Shortage of clean water is a vital issue in our country. As our population increases, the pressure on our water bodies and consequently the need to save water keeps on multiplying. In such cases, grassroots level initiatives by local people can vastly help counter the problem of water shortage. The story of Sakul Daihan village in Chhattisgarh can serve as an important lesson in water conservation for people across the country.
Chhattisgarh village’s quest for water
In 2002, the village had gone dry in the summer. However, the village women were determined to fight their water woes by working together. Guided by local resident and Padma Shri awardee Phoolbasan Bai Yadav, they took an initiative to build water banks, called “sokta gadda”, in the area. The women themselves wielded shovels and pickaxes to build water banks.
Banks were created near all the four hand pumps in the village by digging a 3-ft deep pits and packing them with layers of stones, bricks, coal and sand. It was ensured that the waste water from the hand pumps flowed into the ground after being filtered and treated through these layers
While sand layer on the surface filtered water from dirt, the layer of coal acts as germicide by treating the water. The treated water then flowed into the ground through the layers of bricks and stone. In this way, these women created a vast reservoir of clean water in their area.
“Our efforts have yielded results. The ground water table in the area where borewells or hand pumps have been set up has started rising. This was evident from the fact that none of the hand pumps in the village has gone dry in summers since then,” said Sandhya Dewangan, a village resident, to Asian Age.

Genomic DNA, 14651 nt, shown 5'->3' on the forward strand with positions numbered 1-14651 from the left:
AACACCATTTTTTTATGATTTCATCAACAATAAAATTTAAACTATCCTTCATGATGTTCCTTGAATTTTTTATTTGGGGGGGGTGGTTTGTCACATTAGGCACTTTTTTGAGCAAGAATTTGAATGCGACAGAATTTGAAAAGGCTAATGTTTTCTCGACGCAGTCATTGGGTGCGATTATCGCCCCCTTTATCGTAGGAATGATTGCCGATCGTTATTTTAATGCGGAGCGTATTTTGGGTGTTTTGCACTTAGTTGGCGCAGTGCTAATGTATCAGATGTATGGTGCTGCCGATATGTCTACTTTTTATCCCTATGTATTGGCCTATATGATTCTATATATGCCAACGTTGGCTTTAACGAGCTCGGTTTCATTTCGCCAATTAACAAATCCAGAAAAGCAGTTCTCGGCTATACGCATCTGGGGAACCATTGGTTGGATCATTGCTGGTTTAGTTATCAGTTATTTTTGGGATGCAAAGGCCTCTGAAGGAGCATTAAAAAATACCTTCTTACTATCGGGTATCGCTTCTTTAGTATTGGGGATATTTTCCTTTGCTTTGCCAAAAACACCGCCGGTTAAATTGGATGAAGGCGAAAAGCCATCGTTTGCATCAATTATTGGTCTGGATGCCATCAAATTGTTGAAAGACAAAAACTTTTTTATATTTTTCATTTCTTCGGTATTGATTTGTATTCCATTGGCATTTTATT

Inspired other villages
The Sakul Daihan initiative inspired others to follow. Soon, women in other villages also started coming forward to emulate Phoolbasan’s model of preserving water for their needs. Currently, more than half of the villages in Rajnandgaon district have water banks. Nearly 60,000 women in around 900 villages in the district worked in building water banks in their areas. The initiative has greatly helped the cause of water conservation in the area. Additionally, sudden needs in the months of summer are easily met due to these banks. It has promoted sustainable use of water in the region.
“Around 20,000 water banks have so far been created in nearly 900 villages in Rajnandgaon district in the past 16 years with initiatives solely by local women. Water conservation has now turned into mass movement in the region,” said 45-year-old social activist Phoolbasan to Asian Age.
Many other initiatives took place in recent years in Chhattisgarh. In 2016, local women played a key role in making two blocks in Rajnandgaon district open defecation free (ODF). Similarly, local women are also conducting awareness campaigns in Bastar region in the state against alcohol consumption.
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Nimisha Is An Intern With SheThePeople.TV